Have you ever noticed all the different sizes and colors of headings in a textbook? Have you noticed that many textbooks use different sizes and colors of text in the table of contents? Have you noticed that the table of contents usually looks like an outline? Writing is a hierarchy—and all the different colors and sizes of text tell the reader and remind the reader what LEVEL of the hierarchy the reader is on.

Levels are a key concept in creating, understanding, and analyzing outlines. In fact, formal academic outlines formally use the term levels: e.g., a one-level outline, two-level outline, three-level outline etc. Put simply, an outline is a visual representation of the levels that exist in an organized topic or piece of writing. And as such, a hidden outline exists within every piece of writing, and therefore, the levels also exist within every piece of writing. That being said, the levels in outlines do differ from the levels in writing in a few ways.

What follows deals primarily with levels in writing—or discourse. However, understanding the levels in writing opens the door for understanding the levels in outlines. Also, towards the end I do discuss how the levels in writing differ from and connect to the levels in outlining.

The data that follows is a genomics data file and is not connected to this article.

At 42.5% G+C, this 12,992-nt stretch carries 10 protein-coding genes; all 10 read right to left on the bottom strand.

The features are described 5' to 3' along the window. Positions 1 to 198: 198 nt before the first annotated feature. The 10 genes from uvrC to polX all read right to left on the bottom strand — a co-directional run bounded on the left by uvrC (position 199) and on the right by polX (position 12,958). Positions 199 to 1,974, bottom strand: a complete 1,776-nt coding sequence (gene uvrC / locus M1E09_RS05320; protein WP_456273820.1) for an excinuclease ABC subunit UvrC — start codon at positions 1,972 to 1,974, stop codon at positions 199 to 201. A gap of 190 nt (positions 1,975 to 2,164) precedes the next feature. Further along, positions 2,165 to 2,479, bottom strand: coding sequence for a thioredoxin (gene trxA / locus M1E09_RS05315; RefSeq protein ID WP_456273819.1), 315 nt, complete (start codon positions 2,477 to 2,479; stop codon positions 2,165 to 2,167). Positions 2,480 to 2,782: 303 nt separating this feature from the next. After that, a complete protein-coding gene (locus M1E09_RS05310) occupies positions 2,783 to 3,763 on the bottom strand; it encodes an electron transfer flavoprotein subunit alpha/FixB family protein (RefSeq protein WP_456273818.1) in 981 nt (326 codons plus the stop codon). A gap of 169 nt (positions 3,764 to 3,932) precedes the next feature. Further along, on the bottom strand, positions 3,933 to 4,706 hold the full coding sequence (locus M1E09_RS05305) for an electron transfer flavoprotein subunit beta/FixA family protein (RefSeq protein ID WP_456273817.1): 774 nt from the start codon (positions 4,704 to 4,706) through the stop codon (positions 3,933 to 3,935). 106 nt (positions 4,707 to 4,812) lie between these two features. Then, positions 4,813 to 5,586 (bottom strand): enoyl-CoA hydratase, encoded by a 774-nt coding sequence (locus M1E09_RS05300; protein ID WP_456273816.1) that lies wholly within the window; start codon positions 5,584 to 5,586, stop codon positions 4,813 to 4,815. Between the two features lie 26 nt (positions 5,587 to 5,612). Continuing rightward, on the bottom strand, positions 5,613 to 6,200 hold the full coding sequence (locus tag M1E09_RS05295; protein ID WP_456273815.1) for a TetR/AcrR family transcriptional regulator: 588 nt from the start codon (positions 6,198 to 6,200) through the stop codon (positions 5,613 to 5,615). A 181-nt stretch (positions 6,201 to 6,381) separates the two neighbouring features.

The Four Levels or Units of Discourse

The Four Levels of Discourse model is also The Four Units of Discourse model. Both terms are important to understand and both deal with the same exact material. Just as light can be viewed as both a particle and as a wave (wave–particle duality), we can also view units of discourse as levels of discourse, and vice-versa. Both terms and both viewpoints help to make things clear.

As a rule, when teaching writing and when analyzing literature, viewing pieces of writing as a hierarchy of ideas is more helpful. In fact, it is the main reason why outlines are such an important writing tool. However, students also need to understand that when we construct a piece of writing, we take a collection of lower level parts (units) and put them together creating a whole. Each sentence is a building block for a paragraph, and it is each paragraph’s mission to fit together with other paragraphs in order to form a whole composition. Once again, both terms are important and useful.